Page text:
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Latitude: 57.1462 / 57°8'46"N
Longitude: -2.101 / 2°6'3"W
OS Eastings: 393987
OS Northings: 806145
OS Grid: NJ939061
Mapcode National: GBR SC1.W3
Mapcode Global: WH9QQ.PNQ1
Entry Name: 136-144 (Even Nos) Union Street and 5 Denburn Road
Listing Date: 12 January 1967
Source: Historic Scotland
Source ID: 355503
Historic Scotland Designation Reference: LB20557
Building Class: Cultural
Electoral Ward: George St/Harbour
Traditional County: Aberdeenshire
Archibald Simpson, circa 1817. 3-storey, 6 by 5-bay Classical former hotel with further 4 lower storeys to Denburn Road (E elevation). Altered shops to ground to Union Street (S elevation). Grey granite ashlar, rock faced rubble to lower 4 storeys to E. Band course, deep cornice, blocking course. Round-arched openings to lower 3-storeys to E. Further round-arched openings to E.
Elevation to Union Street: consoled timber fascia to shop fronts. Shop to far right with pilastered entrance porch and flanking decorative tesserae tiled panels with animal and plant motifs.
Predominantly plate glass timber sash and case windows to upper storeys. Plate glass to shop fronts. Some multi and 12-pane timber sash and case windows to E. Shallow mansard roof. Grey slates. Central coped, wallhead stacks, panelled to S with window openings to E and W.
Situated on the prominent corner site of Union Street and Denburn Road and on the NE corner of the Union Street Viaduct (see separate listing), this building operates on 2 principal levels and was designed by renowned local architect Archibald Simpson. The 3-storey ashlar front to Union Street and the 7-storey elevation with rockfaced masonry which reaches down into the Denburn Road is especially striking and marks this building out as one of particular interest and visual importance in the planned streetscape of Union Street and in the wider cityscape of Aberdeen. The building was one of the early tenement buildings on Union Street and was, in the early 19th century, the Aberdeen Hotel. Currently in commercial use (2006). The simple classical style is typical of granite buildings of this period before sophisticated cutting techniques were developed.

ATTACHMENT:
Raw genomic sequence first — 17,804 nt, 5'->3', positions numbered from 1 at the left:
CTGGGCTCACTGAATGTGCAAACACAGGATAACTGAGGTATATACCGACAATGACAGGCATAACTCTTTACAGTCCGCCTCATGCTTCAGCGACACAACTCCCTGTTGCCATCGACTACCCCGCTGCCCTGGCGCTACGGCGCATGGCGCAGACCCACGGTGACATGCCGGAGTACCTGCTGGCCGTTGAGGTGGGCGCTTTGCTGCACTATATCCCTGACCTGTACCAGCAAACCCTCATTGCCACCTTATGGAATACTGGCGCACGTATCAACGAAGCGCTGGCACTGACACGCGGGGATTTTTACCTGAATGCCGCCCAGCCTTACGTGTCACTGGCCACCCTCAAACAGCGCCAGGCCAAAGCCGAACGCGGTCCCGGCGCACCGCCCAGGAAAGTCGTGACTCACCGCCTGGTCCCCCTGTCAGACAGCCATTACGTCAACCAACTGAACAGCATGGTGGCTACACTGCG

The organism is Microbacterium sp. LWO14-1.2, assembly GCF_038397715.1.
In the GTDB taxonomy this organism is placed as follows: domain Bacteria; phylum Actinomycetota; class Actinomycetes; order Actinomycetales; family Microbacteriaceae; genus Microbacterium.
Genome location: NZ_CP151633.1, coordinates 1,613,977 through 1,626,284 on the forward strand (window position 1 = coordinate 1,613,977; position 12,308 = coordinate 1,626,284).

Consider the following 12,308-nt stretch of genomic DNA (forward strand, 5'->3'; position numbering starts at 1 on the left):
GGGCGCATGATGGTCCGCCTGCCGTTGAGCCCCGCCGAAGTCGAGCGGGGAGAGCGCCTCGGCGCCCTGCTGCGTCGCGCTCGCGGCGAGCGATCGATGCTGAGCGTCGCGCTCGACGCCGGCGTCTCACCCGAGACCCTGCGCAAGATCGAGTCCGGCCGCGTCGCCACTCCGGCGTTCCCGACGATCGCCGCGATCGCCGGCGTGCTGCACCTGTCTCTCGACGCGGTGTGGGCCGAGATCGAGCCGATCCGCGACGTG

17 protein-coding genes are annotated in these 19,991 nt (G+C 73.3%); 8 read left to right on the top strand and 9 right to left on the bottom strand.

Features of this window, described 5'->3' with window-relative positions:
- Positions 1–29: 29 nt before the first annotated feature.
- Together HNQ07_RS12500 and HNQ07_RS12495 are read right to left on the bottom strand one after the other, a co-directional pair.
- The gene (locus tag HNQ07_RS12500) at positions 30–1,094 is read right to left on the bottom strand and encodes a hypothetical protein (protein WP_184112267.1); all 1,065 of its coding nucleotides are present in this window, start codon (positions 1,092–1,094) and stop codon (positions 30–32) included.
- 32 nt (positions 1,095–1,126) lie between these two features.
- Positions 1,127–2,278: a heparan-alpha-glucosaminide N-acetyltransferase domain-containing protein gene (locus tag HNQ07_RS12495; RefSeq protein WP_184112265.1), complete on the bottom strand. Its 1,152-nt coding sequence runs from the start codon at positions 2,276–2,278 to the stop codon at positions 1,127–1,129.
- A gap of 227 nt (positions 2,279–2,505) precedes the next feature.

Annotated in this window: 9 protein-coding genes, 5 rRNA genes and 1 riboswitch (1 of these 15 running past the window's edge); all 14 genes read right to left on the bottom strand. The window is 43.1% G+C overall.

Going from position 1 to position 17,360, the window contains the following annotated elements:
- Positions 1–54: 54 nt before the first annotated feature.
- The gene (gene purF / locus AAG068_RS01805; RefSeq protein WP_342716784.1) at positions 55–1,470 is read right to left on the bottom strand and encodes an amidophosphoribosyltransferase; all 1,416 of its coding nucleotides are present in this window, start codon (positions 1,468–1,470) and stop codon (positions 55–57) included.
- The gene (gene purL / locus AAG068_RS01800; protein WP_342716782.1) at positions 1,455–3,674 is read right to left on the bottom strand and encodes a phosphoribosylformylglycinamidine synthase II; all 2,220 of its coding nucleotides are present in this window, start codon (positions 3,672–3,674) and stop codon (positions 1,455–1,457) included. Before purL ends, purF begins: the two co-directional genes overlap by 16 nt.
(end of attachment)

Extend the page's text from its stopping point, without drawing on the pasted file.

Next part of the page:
Planned as the major thoroughfare in an increasingly wealthy and confident city, Union Street was a bold and confident project which required major engineering to complete. The buildings which aligned the street were designed to reflect this sense of grandeur and confidence as the visual appearance of the street was of the utmost importance.
Union Street was developed after 1794, when a town council meeting asked the engineer Charles Abercrombie to find a way to connect the original steep, haphazard network of Medieval streets of Aberdeen to the surrounding countryside. His plan was for two streets, one of which would run from Castlegate to the Denburn and the other which would run from the Castlegate to the North of the town. The former became Union Street. This was a particularly difficult project to complete as the street had to cut through St Katherine's Hill at the East end and be built on a series of arches culminating with a large bridge at the Denburn. The street was to be lined with classical buildings, but the initial idea of having a long, uniform classical design that each new house would have to conform to was abandoned, as it was realised that different purchasers would require some control over the design Some variety was therefore conceded.
Archibald Simpson (1790-1847), along with John Smith, was one of the major architects involved in designing the expanding nineteenth century city of Aberdeen. A native of Aberdeen, he practised predominately with the North East of Scotland. He designed many of the important works in the city including St Andrews Cathedral, The Music Hall and 29 King Street (see separate listings).
Part of B Group with Nos 5-53, 67-89, 95-139, 143-153 (odd nos) Union Street, Nos 26-42, 46-62, 78-106, 114-144 (even nos) Union Street and St Nicholas Churchyard.
References from previous list description: P.O. Directories Addition, Simpson Aberdeen Journal Jan 15th 1840.
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